KANSAS CITY (Mennonite Mission Network) – Marlene Kroeker, one of the moderators for the ‘Get Ready, Get Set for Service!’ seminar, eyed the attendees with a gentle smile. “Raise your hand if you’re absolutely, 100 percent sure you’re going to serve someday, somewhere.”
A few tentative hands filtered above the audience.
“Raise your hand if you’re just thinking about it.”
“Raise your hand if you have served somewhere.”
Most of the remaining hands in the audience rose up.
“We want this to be a time for you to ask the questions,” she said. “If you’re considering service, what are you struggling with? What do you want to know more about?”
Kroeker, along with Sherrie Ober, Sharon Norton, and Jean Sensenig led the seminar ‘Get ready, get set for service!’ on Friday, July 5, 2019, as part of the Mennonite Church USA convention in Kansas City. The panel of current and past service workers was made up of Ellen Lapp, who served with Eastern Mennonite Missions in Zanzibar, Dona Park, who served with Mennonite Central Committee in Cambodia, Jerrell Ross Richer, who currently serves with Mennonite Mission Network in Ecuador, and Jes Stoltzfus Buller, who served with Mennonite Central Committee in Colombia.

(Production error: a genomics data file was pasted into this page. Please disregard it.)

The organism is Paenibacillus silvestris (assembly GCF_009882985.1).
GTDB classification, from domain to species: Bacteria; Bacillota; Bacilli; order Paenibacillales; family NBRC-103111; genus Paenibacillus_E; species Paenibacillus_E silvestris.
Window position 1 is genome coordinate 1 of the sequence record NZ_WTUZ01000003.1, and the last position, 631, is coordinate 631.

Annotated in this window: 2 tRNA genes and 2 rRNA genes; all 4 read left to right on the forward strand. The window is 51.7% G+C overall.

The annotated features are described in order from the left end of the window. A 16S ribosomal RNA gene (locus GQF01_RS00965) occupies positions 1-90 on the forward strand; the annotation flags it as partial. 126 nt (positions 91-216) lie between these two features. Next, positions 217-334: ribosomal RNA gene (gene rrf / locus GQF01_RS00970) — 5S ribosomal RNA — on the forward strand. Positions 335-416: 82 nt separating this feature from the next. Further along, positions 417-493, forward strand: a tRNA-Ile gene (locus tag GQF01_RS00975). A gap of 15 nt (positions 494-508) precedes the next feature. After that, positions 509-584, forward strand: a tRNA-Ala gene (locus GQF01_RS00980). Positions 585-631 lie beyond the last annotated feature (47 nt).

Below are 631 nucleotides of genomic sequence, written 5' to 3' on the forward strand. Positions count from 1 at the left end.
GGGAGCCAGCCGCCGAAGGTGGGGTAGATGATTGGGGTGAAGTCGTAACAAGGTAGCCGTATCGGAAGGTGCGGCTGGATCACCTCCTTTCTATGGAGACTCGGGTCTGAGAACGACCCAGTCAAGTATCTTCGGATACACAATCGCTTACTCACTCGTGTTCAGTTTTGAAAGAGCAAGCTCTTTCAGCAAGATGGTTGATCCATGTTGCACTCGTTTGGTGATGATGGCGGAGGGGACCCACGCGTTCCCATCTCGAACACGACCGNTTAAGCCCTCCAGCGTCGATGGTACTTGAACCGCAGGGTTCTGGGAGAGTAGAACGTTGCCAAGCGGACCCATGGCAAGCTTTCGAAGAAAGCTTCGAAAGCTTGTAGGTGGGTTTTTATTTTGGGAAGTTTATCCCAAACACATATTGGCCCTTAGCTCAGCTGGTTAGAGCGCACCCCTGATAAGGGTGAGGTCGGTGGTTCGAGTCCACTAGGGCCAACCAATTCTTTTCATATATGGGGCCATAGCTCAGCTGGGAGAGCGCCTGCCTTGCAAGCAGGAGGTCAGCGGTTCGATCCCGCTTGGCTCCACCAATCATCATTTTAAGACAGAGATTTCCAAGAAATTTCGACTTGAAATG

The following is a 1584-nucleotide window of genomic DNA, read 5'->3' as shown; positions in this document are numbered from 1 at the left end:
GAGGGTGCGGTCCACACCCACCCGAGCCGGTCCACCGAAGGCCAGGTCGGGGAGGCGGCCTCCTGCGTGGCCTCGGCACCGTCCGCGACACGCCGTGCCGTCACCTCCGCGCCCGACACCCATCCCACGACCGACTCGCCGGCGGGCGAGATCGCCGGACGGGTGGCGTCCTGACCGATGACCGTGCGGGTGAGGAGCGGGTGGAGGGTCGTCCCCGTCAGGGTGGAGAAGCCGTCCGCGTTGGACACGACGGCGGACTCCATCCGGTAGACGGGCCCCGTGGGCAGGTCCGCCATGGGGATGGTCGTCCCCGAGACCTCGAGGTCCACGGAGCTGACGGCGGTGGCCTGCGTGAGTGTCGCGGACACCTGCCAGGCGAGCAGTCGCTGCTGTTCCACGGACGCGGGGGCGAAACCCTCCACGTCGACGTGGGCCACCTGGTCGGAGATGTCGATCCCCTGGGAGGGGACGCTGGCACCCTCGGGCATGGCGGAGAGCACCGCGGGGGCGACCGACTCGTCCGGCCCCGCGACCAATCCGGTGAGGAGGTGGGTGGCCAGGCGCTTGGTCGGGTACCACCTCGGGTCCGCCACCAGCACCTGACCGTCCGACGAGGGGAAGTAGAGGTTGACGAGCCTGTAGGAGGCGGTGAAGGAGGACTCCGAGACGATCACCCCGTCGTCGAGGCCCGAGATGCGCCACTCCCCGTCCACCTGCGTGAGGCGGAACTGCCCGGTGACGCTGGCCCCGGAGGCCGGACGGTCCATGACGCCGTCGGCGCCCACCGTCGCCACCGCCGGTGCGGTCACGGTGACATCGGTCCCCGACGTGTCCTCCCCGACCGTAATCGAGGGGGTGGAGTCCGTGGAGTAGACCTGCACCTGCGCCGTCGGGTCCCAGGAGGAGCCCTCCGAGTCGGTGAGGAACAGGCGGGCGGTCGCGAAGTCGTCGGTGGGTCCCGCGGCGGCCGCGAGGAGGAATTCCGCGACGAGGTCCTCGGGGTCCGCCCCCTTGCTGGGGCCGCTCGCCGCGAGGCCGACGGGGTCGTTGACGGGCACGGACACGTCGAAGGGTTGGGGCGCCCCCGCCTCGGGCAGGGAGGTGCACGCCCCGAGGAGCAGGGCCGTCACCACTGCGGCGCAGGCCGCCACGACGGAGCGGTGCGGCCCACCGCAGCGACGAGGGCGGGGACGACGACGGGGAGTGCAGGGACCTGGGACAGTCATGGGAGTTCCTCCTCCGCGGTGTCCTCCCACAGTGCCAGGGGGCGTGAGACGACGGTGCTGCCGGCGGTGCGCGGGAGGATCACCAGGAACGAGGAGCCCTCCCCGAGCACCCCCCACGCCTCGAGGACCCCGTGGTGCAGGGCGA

“If you’re feeling interested in service, just go for it,” said Jerrell Ross Richer. “Most of the preparation will happen when you’re actually there.” Jerrell, along with his wife Jane, and their family work half the year with indigenous church leaders in the Ecuadorian rain forest, and half the year as educators in the United States.
The panel of four service alumni fielded questions about preparation, traveling with children, program orientation, finances and how to interpret a call from God to serve.
“I personally am only here because 40 years ago someone from Mennonite Disaster Service fixed my grandparents’ home,” said audience member Andrew Mashas at the end of the seminar. “I am sitting here because someone had that call.” Mashas is the Church Relations and Development Coordinator for Eastern Mennonite Missions. “You really have no idea what kind of lasting impact you can have.”